Friday, 15 March 2013

16 & 17 March

Classical Break - Children and Childhood

Today's programme is an enjoyable anthology of mainly 20th Century music celebrating childhood.  Flashman, School bully, is absent with our blessing, and this savourable hour is guaranteed 0% proof, that is, Austerity- free.

 Intro:  Children laughing, singing Girls and Boys Come Out to Play. 

Hullo, this is Classical Break on Somer Valley FM, and I’m Mike Burrows.  Today, our subject is the portrayal of children and childhood in music.

Very probably, what we think of as childhood, a magical time of innocence, intuitive wisdom, light responsibilities and inexhaustible fantasy, has its origins more in religion or secular idealism and the wishful imagination of careworn adults than in anything we felt at the time.  With unprecedented zeal, in the face of the Industrial Revolution and hard-faced economic thinking on society, on utility, on rationalization, artists created a blessed time when man and woman could exist in a kind of Eden, where Good co-existed with the Evil and Knowledge of Evil about it, and only slowly lost its innocent vision in the face of what used to be called ‘custom’.  Custom and financial profit had nothing to do with it...  One could learn from children, one could become like a child and enter however fleetingly the earthly Heaven of living however fleetingly according to one’s nature where nothing was forced, false or pettifogging, where one could be fanciful, unaffected, free from adult narrow-mindedness, pride and material greed, philosophical in the truest, most free-spirited and visionary manner.  On the other hand, in the same age, shy dons could pursue upper-middle-class children into an ‘artistic’ state of nakedness with the camera-lens, and most employers could exploit a working-class child, body and soul, in the blackest depths of poverty and squalor, for money. 

Sir Edward Elgar (1857--1934) was one who expressed the marital and parental longing that was de rigeur in the industrial age. It was one’s duty to marry and have children, in a world where there was much still to do. One who remained a bachelor and never fathered a child was the writer Charles Lamb; he expressed his longings in an essay, Dream Children - A Reverie, in which he met the girl and boy who might have been.  Elgar, a loving husband and father, found resonances in this - he responded to dreams of romantic love and childhood - or what might have been - all his life.  He headed his two little pieces for orchestra, Dream-Children with the conclusion of the essay:  We are not of Alice, nor of thee...  We are nothing and  less than nothing, and dreams.  We are only what might have been, and must wait upon the tedious shores of Lethe millions of ages before we have existence and a name.”

Track One:  Elgar, Dream-Children, Op 43.

Alice was the middle name of Elgar’s wife.  Before concluding that he was discontented in marriage, one should bear in mind that the two pieces entitled Dream Children  were originally intended to be the middle movements of a Symphony, and thus, were a mirage of the kind of music he wished most to write Perhaps, at forty-five, two years older than male life-expectancy in Britain in Nineteen Oh-Two, he felt that he would never write that most significant and worthy of works, a Symphony.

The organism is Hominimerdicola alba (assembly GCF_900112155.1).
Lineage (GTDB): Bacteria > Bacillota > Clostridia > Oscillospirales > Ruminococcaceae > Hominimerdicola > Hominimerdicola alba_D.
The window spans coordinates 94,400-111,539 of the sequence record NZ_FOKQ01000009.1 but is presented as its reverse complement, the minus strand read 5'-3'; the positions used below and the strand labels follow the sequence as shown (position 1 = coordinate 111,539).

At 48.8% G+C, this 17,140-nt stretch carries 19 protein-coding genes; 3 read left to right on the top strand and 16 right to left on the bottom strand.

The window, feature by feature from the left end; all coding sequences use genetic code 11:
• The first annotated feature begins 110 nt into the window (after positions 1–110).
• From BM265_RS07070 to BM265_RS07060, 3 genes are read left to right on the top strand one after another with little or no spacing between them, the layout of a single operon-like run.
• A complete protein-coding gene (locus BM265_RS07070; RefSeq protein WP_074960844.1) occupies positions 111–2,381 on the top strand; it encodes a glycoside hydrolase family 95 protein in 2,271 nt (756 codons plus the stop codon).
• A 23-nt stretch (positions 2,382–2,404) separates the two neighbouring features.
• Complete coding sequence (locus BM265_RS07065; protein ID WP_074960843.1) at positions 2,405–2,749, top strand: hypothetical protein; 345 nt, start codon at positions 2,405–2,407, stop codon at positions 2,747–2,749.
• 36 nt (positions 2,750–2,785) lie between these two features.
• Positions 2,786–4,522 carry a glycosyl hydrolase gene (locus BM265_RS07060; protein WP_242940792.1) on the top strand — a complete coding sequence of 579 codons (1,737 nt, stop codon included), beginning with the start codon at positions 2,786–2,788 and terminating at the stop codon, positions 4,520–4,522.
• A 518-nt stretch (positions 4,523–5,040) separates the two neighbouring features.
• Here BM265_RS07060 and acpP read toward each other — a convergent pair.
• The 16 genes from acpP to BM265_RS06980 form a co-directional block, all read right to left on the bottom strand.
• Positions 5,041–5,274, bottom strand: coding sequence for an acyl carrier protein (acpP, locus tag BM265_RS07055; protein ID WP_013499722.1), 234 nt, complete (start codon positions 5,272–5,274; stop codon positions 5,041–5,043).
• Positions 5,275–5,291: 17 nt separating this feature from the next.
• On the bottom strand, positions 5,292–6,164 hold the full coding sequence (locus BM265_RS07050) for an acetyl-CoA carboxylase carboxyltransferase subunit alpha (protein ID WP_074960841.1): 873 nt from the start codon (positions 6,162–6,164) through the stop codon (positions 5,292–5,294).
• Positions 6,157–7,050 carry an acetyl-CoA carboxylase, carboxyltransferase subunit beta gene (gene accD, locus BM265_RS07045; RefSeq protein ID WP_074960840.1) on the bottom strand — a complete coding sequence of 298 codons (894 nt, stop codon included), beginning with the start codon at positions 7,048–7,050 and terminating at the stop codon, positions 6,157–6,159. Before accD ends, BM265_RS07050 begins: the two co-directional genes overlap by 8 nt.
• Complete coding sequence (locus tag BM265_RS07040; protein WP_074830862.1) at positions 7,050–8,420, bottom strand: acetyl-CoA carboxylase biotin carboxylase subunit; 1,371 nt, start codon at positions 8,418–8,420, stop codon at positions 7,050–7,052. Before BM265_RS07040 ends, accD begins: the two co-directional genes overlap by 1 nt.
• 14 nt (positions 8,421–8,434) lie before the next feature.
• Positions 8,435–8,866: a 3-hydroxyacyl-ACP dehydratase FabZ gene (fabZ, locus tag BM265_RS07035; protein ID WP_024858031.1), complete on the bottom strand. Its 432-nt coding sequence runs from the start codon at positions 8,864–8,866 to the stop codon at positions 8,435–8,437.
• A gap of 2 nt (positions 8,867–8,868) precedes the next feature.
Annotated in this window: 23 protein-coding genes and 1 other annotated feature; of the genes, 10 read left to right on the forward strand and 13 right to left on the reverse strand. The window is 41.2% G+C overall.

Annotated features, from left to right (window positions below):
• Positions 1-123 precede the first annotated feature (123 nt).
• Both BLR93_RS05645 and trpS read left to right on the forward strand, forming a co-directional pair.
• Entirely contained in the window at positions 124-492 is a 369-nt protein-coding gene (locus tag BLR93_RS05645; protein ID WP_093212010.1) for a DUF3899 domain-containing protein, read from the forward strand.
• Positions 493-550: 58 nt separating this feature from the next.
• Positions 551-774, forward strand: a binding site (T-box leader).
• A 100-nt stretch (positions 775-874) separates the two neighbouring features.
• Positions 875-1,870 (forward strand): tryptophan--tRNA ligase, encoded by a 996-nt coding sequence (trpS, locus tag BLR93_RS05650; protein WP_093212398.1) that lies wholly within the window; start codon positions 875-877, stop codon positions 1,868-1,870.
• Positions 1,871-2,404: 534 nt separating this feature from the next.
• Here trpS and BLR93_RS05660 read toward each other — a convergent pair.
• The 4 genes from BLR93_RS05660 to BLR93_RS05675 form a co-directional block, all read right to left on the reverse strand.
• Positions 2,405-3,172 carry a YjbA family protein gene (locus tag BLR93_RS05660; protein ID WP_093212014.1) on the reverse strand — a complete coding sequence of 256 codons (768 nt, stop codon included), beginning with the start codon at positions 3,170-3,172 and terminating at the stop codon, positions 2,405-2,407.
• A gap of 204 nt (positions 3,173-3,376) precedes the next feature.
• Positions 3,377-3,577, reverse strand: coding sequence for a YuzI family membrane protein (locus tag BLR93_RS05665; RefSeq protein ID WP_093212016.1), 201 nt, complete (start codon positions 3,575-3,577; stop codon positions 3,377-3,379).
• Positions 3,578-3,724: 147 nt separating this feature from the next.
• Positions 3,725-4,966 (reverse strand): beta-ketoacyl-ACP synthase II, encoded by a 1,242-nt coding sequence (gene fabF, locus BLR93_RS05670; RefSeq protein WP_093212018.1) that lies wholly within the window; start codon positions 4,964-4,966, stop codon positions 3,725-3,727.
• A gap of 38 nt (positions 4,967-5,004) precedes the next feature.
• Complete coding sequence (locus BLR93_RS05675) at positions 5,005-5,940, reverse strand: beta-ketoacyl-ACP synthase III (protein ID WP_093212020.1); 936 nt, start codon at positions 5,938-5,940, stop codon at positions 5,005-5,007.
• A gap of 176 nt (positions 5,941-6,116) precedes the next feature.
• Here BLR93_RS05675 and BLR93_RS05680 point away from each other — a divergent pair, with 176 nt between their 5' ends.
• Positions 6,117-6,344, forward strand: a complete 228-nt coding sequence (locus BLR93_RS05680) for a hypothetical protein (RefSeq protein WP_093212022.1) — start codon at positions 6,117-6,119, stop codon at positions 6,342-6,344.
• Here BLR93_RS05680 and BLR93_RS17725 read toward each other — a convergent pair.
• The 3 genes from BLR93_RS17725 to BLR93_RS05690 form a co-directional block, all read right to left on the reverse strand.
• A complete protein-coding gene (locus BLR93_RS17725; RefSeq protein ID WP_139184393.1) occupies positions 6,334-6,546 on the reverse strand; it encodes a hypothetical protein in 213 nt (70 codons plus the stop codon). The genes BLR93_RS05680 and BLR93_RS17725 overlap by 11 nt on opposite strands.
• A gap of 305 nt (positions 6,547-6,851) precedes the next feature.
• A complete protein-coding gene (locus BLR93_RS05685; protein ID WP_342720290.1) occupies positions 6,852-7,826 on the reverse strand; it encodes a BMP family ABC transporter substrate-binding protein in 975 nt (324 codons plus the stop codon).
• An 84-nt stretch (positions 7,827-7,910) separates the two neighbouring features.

This is Classical Break on Somer Valley FM.  Stay with us as we explore music with a theme of children and childhood.

Robert Schumann, 1810-1856, was one of the family-men of music. He not only wrote music for children to play and sing, but fostered much more, as he was the first great composer to write such music with the intention of beguiling the nursery-musician.  Hitherto, piano-music for children had been mechanical, scalic, functional, designed to promote flexibility of the fingers and command of articulation, tone and dynamics.

As might be expected, Schumann was concerned to promote the poetic sensibility that expresses the soul of music.

As the father of a large family, he played with his children and made notes on their behaviour for their and his amusement - with no thoughts of creating a data--base, incidentally.  True, on one occasion in later life his extreme short--sightedness caused him to lift his lorgnette to a group of children in the street; ask them vaguely what they wanted and leave them apparently unaware that in asking them, “What is it, children?” he had been addressing his own.

Spring Song is be found at the more elementary end of the two-part Album of Childhood, a quickly-written book of pieces composed full-heartedly during a time of varied projects.           

Track Two, Schumann:  Spring Song, from Album Fur Die Jugend. 

Charles Williams was possibly the most gifted of British composers of light music in the last century, his talent cognate with that of the American, Leroy Anderson.  The Old Clock-maker was also famously used by BBC radio, as the signatune-tune for a popular series drawn from the Jennings School-books.  The sleepy, well-regulated world of Linbury Court School, the village of Linbury and town of Dunhambury, and the world-view of a quirky, happy-go-lucky schoolboy destined somehow always to derange the routine of uncomprehending adults, seem expressed perfectly in this miniature for orchestra that is, by the way, beautifully-written, its constituents so impressive that the means are never noticed for themselves.

Track Three:  Charles Williams:  The Old Clock-maker. 

Our fourth piece is by Max Steiner, from his glorious music for the film The Adventures of Mark Twain.  This is music of great sweep and also moments of comedy, humour in the truest sense and in addition - at moments of pathos connected with destiny and the passing of Halley’s comet at the author’s birth and death - intimate beauty.  It is a locus classicus of music composed in an accessible, romantic, picturesque manner that yet suggests far more than indebtedness to any model.  Mark Twain was a man who despised notions of ‘growing up’, and whose boy-characters tend to ‘light out’ at any sign of ‘sivilisation’.  To Steiner’s music one can feel a lifetime touched - for better or worse - by the genius of childhood, by a fascination with life, a love for what people are even as the absurdities - and tragedies - of life are played out.  I first listened prepared to hate Hollywood hokum. The self-congratulatory regard for funny-man-become-monument born of sentiments such as ‘only in America’, etc, etc, must have inspired tedium dotted with worse, but listening, I realized that this soundtrack, with all its genre-qualities, was a masterpiece that resounds in mind at any moment of the day or night.  The joke was on me.  The melodies and their treatment demand a big, romantic orchestra and Straussian orchestration, and get it.  It is astonishing not to have seen a film, but to see it by listening to a soundtrack composed moment to moment.